On a day when NATO’s Secretary-General Jens Stoltenberg once again ruled out a no-fly zone for Ukraine, a new suggestion for a humanitarian no-fly zone has been floated by NATO’s former supreme allied commander in Europe, retired Gen. Philip Breedlove.
Breedlove told Fox News Digital that something more has to be done to help the Ukrainian people against Russia’s increasing military invasion.
Breedlove, a retired four-star U.S. Air Force general who was the NATO supreme allied commander from 2013-2016, asked, “At what point does the west determine that we have to do something a little more concrete to aid the Ukrainian people?”
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“What is it that we stand for? And what is it that we accept when it comes to Russia destroying a nation and terrorizing a people?” He said he was not looking to attack any person or government, and noted that he is not a political person, but said difficult questions need to be asked.
Breedlove said the fastest way to get his plan up and running for a humanitarian no fly-zone would be through “a coalition of the willing,” which he said would be a step down from a military no-fly zone and have different rules of engagement. Having recently voiced support for a military no-fly zone he also warned of the dire consequences that would come with it, noting that it would be tantamount to war. “If you declare a military no-fly zone, you have to be ready to defend it.”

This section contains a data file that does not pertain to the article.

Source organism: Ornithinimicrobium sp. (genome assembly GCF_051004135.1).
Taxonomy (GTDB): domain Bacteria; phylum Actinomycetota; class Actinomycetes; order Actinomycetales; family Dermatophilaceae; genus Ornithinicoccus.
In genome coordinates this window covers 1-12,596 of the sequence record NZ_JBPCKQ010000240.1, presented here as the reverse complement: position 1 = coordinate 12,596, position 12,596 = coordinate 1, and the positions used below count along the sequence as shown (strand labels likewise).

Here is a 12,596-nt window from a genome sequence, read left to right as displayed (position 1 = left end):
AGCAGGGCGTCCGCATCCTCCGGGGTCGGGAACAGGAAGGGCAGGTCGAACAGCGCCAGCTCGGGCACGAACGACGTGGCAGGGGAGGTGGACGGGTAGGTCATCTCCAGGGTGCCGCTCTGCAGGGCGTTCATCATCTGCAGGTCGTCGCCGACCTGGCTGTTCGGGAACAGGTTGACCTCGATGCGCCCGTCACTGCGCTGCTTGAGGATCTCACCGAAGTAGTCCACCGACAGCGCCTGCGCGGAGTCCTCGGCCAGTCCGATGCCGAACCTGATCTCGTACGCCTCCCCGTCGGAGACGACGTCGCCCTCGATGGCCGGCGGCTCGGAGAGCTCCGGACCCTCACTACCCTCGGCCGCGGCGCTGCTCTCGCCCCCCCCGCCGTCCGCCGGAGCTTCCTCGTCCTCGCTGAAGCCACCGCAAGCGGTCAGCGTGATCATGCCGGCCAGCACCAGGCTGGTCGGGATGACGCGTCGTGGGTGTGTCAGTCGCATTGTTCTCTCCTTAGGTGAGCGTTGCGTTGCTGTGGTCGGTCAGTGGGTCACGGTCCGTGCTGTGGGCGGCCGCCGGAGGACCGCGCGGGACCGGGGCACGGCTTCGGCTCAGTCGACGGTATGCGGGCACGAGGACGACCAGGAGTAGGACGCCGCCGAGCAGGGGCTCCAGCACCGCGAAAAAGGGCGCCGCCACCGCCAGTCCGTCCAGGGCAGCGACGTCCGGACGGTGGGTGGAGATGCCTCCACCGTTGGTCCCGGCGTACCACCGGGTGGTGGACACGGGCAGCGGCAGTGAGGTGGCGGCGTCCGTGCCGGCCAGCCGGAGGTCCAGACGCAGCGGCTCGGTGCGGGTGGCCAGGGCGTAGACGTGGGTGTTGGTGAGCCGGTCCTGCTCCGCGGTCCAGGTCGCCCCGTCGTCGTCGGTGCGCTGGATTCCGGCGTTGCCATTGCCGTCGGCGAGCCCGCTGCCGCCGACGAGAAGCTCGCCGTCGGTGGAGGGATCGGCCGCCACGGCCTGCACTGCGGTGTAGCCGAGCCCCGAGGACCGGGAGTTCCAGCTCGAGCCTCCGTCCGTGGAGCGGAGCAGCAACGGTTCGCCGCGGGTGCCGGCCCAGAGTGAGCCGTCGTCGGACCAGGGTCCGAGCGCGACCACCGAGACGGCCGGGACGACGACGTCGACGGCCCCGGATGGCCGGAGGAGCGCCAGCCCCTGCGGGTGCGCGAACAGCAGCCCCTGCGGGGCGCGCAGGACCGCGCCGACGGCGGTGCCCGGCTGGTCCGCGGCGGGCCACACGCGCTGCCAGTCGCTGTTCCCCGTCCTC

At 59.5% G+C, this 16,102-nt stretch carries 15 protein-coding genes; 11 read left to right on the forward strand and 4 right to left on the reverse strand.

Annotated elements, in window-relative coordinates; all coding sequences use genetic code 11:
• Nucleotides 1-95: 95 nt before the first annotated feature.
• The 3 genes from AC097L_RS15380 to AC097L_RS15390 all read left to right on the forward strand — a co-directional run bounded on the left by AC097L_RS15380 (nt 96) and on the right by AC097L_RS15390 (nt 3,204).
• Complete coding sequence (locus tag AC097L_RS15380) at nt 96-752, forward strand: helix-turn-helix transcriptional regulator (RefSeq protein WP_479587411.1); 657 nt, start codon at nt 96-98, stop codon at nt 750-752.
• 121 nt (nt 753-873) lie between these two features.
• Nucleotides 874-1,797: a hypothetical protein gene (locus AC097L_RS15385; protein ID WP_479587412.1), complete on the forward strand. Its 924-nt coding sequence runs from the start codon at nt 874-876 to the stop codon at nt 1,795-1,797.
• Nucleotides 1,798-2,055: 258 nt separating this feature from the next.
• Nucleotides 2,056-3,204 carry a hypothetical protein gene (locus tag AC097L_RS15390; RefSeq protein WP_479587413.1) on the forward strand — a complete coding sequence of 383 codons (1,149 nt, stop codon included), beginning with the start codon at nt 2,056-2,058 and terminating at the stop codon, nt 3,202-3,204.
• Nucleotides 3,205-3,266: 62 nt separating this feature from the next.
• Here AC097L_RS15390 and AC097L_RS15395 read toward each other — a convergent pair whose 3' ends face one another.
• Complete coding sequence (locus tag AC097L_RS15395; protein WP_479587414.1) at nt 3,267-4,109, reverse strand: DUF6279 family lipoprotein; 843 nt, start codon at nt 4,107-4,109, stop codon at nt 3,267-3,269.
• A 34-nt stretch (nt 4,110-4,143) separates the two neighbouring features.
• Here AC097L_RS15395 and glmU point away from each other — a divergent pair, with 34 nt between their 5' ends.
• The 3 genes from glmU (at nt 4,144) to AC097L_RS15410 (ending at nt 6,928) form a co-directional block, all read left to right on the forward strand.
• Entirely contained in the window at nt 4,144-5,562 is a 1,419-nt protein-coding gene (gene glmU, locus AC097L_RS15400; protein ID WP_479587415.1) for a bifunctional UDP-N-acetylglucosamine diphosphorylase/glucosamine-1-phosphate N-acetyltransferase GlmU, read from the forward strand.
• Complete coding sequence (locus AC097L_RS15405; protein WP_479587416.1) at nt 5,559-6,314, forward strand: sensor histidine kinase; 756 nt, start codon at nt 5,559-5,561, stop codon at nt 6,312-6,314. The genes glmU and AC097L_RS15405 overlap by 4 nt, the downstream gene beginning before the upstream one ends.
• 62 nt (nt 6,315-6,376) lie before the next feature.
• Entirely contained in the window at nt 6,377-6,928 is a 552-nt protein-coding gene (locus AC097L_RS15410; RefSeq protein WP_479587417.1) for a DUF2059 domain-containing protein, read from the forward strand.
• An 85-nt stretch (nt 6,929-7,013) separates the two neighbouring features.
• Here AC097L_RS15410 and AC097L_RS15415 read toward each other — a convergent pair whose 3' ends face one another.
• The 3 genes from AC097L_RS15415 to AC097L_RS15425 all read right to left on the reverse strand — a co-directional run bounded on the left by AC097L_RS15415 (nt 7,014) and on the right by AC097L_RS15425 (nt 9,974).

He explained how the humanitarian zone would work. “The rules of engagement would be that we are constructing a humanitarian operation to allow for humanitarian relief corridors and all other manner of things on the ground below them. We are not going to fire on our opponent unless our opponent fires on us. And so, we tell the opponent that this is a humanitarian no-fly zone. We will not fire on your ground stations unless you fire on us, and we will not fire unless fired upon.”
Breedlove, a Distinguished Chair for the Middle East Institute’s Frontier Europe Initiative, told Fox News Digital that “it would be something where we would transmit to our opponent what we are doing in order to stay out of a more bellicose posture. But it would be really up to the opponent how it would proceed if we went in there and tried to have a no-fly zone over the western half of Ukraine.”
Western Ukraine has so far not seen or felt the Russian offensive and it’s where many Ukrainians have fled to. He noted the extent of how it would help save civilians but said it still comes with many risks attached to it. “We could get medical supplies and relief in, and humanitarian and medical tragedy out. If we set that up and then the opponent fired on us, then we would be in a situation where it would not be easy or perfect either, but it is definitely a step down from a military no-fly zone where we absolutely would go in and enforce it and take those strikes that would be required to make sure that no one else could fire on us in the no-fly zone.”